Duke Energy operates a natural gas-powered turbine power plant that generates 42 megawatts of electricity near the Health Sciences part of the University of Florida (UF) campus in Gainesville.  Opening in 1994, the plant generates electricity and has a generator that produced steam for heating.  UF pays Duke Energy about $42 million for electricity and $4 million for steam heating annually.

The contract between UF and Duke Energy expires in December 2014.  GRU and several other energy companies are interested in becoming UF’s energy provider if this deal expires and is not renewed with Duke Energy.  UF faces a huge opportunity to renegotiate with Duke or other service providers for a clean energy future. The ramifications of this decision will be felt for many years to come. We hope that UF will choose wisely and are asking for an open, inclusive process that keeps UF’s sustainability goals at the forefront as it selects its future energy provider.

There are significant opportunities for Duke or other service providers to meet UF’s goal of clean energy in an economical manner. UF’s current relationship with Duke not only harms the planet; it also hurts our economy and wastes taxpayer dollars. Under its current arrangement, much of the tens of millions of dollars that UF spends on energy annually is sucked out of our state’s economy to pay for non-local fuel sources and to pad the pockets of Duke/Progress shareholders. Conversely, investments in renewable energy and energy efficiency would not only strengthen our local economy, but would reduce UF’s carbon footprint and the harm that the University’s energy choices inflict upon other communities.”

Why is this relationship with Duke Energy unsustainable?

In comparison to other large utility companies, Duke Energy’s strategies for the future reduce emissions and update their power stations at a much slower rate (e.g. AEP).  Duke Energy’s current 20 year plan calls for an increase in renewable energy generation from 0.2 (2013) to 3% in 2032 while maintaining 77% of its coal capacity, expanding nuclear capacity and doubling natural gas capacity.  Greenpeace analyses demonstrate that if Duke Energy shows a strong commitment to renewable energy sources, such as solar and wind, it could save its Carolina customers up to 108 billion dollars.  Instead, Duke Energy has requested increases in residential rates of over 10% after recently increasing energy rates by 7.2%.

A report by the NAACP ranking and grading the effects of coal-fired power plants on low-income and people of color communities gave Duke Energy a failing grade for environmental justice performance.  This grade comes from a study of 378 plants based on their SO2 and NOx emissions and a failing grade indicates that Duke Energy operates plants that have a “considerable and disproportionate impact” on low-income households and people of color.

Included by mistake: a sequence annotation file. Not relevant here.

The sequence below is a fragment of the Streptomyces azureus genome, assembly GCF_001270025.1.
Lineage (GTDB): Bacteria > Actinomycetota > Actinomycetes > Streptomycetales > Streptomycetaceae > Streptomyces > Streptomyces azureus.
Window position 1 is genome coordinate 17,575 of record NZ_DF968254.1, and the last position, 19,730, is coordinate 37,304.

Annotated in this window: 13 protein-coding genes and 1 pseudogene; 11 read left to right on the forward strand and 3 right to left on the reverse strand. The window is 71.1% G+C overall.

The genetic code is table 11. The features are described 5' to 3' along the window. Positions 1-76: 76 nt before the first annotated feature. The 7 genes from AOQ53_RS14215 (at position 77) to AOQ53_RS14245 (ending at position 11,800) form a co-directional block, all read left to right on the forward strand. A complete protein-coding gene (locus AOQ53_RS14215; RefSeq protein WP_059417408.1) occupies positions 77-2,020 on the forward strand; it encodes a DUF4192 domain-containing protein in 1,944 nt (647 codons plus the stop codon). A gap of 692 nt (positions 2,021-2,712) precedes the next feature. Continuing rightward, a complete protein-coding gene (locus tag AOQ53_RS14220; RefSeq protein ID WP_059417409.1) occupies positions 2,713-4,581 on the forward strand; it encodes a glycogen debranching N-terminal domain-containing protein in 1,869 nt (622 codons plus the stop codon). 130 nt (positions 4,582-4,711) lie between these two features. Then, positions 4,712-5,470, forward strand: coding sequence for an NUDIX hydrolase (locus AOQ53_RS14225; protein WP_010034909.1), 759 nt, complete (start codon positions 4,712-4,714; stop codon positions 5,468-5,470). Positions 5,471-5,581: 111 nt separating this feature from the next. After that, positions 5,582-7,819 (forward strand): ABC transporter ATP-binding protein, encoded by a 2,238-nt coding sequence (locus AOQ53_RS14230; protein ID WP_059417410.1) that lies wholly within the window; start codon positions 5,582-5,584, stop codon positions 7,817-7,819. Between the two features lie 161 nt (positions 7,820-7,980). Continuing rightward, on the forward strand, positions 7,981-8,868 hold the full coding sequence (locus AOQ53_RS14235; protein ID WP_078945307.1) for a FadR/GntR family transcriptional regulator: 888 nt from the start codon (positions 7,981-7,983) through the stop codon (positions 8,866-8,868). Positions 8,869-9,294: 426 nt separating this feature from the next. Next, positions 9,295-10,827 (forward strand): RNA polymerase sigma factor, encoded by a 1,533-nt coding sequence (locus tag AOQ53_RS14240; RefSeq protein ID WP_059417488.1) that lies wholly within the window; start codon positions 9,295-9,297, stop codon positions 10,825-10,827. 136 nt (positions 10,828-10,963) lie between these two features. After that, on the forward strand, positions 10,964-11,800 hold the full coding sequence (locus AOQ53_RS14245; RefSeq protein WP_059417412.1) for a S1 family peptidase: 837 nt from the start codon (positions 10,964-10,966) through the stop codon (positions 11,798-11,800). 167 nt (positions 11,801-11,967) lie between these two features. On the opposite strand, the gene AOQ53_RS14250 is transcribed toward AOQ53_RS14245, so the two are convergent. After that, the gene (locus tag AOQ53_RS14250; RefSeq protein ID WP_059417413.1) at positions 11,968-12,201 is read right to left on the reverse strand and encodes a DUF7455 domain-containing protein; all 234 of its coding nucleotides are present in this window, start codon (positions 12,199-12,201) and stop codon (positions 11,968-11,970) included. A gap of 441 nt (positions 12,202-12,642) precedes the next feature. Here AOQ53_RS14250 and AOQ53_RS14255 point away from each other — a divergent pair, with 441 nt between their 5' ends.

How are other Universities responding to Duke Energy?

On other campuses, students are demanding their institutions divest in big oil and coal companies. Without divesting in companies such as Duke Energy, they would not be able to reach their sustainability goals.  In 2010, the University of North Carolina (UNC) Chapel Hill campus declared it will end its use of coal by 2020.  A few months ago, the UNC system president sent a letter to Duke Energy requesting more clean energy in efforts to reach carbon neutrality by 2050.

It is clear that Duke energy does not currently align well with UF’s sustainability policies and carbon neutrality goals.  Join Gainesville Loves Mountains in encouraging UF and its students to demand cleaner energy and higher social responsibility standards by signing our online petition.

Our Current Impasse with GRU Fuels on Procurement of Mountaintop Removal Coal

Unfortunately, despite more than 2.5 years of dialogue, we have reached an impasse with GRU Fuels on the continued procurement of mountaintop removal (MTR) coal. Their representatives have refused to even acknowledge the repercussions of this mining method for Appalachian communities, instead asserting that “All reasonable goals relative to market and local recognition of the issue have been achieved” and that “Concrete regulatory and economic factors have achieved tangible results,” leading to the “…elimination of MTR operations over time.”

Our friends in Appalachia, who live daily with the realities of MTR, do not find this answer to be acceptable, or reflective of their lived experiences, and neither do we. So our campaign continues. Our only option now appears to be concrete, legislative action by the City Commission. GRU’s next round of coal purchases will likely take place in Spring 2014, so we have a window of a few months to get a solid commitment from our City Commission that there will be no future purchases of MTR coal by our community.

Please continue to contact your Commissioners with this message, and continue to help get the word out about our petition. If you would like to help with further outreach and/or research on this issue, please contact us. We need your continued support to win this campaign!